Is it time for Melbourne City to make a regional push?

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Next month the FFA will grant two new A-League licenses, expanding and reinvigorating a competition which has seen better days.

Of the six bids shortlisted, three are from Victoria – a state where a third license would breathe new life into its football discourse which is currently dominated by one team.

It will take time for a third Victorian club to surpass Victory on the food-chain, but what about Melbourne City?

Is City in danger of slipping further down the pecking order should a third licence be granted in Victoria?

The prospect of more derbies is an obvious incentive and given the amount of preparation and marketing these bids have invested in, it would be remiss to suggest a new team would be entering with anything less than a bang.

Despite being one of the best run clubs in the league, through the support of the City Football Group, such success has not transpired on the field or in the stands.

Unfortunately, not boasting Melbourne Victory levels of success makes it difficult to attract new fans.

A trophy cabinet home to only one FFA Cup is not much to go by and while the club has launched Aaron Mooy and Daniel Arzani to Europe, it has done little to increase membership and attendances.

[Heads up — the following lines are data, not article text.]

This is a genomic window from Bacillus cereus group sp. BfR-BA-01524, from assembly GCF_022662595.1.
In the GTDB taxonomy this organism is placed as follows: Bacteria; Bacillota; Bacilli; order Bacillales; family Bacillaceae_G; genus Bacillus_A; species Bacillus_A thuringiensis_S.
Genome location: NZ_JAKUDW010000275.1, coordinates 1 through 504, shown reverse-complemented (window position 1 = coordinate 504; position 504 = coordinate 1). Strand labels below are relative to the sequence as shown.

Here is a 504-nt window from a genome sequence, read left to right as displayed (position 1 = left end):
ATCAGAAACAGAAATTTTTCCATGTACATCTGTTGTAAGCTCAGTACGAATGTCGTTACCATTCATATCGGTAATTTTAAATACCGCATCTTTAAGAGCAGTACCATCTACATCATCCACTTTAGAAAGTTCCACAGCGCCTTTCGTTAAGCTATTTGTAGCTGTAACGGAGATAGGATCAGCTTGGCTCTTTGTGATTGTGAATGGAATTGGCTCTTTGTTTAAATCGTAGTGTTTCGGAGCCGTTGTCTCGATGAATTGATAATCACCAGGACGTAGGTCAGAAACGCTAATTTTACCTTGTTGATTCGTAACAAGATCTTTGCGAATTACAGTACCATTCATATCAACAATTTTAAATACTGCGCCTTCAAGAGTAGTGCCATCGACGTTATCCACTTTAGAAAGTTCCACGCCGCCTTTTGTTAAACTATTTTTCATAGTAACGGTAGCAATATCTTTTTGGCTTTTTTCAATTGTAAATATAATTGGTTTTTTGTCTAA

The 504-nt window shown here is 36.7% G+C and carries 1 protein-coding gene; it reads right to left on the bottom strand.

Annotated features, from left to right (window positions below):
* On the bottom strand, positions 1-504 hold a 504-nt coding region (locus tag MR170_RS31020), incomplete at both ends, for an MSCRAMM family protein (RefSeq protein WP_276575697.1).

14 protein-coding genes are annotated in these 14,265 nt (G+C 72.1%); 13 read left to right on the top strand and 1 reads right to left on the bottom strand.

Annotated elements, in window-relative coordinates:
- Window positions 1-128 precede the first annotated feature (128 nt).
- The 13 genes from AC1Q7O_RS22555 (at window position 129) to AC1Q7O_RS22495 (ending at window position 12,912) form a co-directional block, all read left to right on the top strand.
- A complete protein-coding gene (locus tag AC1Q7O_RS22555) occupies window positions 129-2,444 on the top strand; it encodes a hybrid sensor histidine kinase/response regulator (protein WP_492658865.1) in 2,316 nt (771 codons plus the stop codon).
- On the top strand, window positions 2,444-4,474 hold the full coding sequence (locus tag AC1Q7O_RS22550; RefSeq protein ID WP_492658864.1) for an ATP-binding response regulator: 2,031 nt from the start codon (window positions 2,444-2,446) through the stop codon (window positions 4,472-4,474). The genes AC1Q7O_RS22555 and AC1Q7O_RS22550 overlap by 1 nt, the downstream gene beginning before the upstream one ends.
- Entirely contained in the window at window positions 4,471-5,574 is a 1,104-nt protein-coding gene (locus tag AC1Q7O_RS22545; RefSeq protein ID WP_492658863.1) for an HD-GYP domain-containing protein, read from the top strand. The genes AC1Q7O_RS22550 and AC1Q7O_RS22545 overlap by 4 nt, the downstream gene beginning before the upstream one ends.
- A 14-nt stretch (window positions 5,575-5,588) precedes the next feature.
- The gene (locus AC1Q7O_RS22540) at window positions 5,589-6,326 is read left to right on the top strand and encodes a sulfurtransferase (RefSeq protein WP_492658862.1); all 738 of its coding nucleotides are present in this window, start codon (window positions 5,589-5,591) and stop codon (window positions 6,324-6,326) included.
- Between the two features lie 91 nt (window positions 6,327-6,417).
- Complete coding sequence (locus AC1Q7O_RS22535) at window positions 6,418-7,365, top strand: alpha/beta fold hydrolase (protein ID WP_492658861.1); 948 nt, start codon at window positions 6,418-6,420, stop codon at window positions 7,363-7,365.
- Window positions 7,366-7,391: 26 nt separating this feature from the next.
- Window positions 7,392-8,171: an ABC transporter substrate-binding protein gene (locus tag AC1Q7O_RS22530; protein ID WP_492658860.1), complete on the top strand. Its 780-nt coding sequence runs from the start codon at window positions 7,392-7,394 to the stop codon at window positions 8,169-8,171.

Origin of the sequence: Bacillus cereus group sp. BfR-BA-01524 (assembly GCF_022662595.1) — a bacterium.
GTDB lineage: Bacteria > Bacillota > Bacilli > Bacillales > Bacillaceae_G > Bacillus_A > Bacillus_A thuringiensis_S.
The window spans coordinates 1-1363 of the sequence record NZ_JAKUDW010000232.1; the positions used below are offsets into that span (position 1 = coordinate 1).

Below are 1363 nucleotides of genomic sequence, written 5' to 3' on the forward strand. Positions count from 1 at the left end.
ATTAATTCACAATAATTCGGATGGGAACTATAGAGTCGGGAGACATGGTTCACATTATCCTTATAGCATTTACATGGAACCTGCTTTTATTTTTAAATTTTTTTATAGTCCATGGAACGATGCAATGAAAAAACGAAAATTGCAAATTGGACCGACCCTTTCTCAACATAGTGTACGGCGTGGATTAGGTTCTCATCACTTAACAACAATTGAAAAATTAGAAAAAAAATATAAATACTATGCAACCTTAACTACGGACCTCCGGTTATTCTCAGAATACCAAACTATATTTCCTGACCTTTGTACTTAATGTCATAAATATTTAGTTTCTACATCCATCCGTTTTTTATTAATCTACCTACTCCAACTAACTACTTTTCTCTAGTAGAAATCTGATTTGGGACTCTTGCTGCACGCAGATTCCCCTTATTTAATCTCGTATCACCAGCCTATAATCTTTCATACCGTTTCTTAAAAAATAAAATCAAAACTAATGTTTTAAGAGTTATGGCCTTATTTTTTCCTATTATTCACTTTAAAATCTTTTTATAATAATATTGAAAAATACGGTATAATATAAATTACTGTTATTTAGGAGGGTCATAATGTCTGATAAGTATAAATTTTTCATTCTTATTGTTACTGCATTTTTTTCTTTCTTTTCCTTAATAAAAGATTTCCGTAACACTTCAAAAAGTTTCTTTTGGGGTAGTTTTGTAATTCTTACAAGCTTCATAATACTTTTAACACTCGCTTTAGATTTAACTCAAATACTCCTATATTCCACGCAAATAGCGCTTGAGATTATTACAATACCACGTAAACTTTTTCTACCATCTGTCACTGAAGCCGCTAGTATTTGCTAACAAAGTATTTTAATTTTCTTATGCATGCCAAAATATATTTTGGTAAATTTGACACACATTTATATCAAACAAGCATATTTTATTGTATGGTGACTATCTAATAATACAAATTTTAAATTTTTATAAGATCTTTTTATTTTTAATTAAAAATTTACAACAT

In order for City to grow, they must expand their horizon and capitalise on football’s growth in rural areas.

The club has made a good start by signing a three-year deal with Greater Shepparton to host pre-season friendlies, which City announced ahead of this season.

But moving forward, what is stopping City from going a step further and playing one, if not more, home games in regional parts of the state?

Melbourne Victory’s dedicated game in Geelong continues to be a success with both Geelong and Melbourne-based fans getting behind it.

Considering City’s position, it is interesting why they are yet to adopt something similar.

The Latrobe City stadium in Morwell, formerly home to the Gippsland Falcons, has a capacity of 12,000 and would be perfect for a one-off Melbourne City home game.

It allows for the club’s supporter and membership base to grow in an untapped market without a heavy reliance on silverware to bring people through the gates.

 

Another option could be playing a home game in a growth corridor like Tasmania and establish a supporter base in the state similar to that of Hawthorn and North Melbourne in the AFL.

The club has to be adventurous and take the opportunities presented to them in order to grow, for the club can only grow so much organically with limited silverware.

Unlike the Western Sydney Wanderers and Sydney FC, there is no clear distinction between the two Melbourne clubs – something Team Eleven, South Melbourne and the Western Melbourne group have tried to achieve by creating geographical distinctions.

It was always going to be difficult for the club to play catch-up with the A-League’s most successful club, but there are ways around it – one being a stronger community and regional presence.

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Athos Sirianos
Athos Sirianos
RMIT Journalism | Football Nation Radio Like all football fans my general mood for the week is dictated by how my team performs over the weekend.

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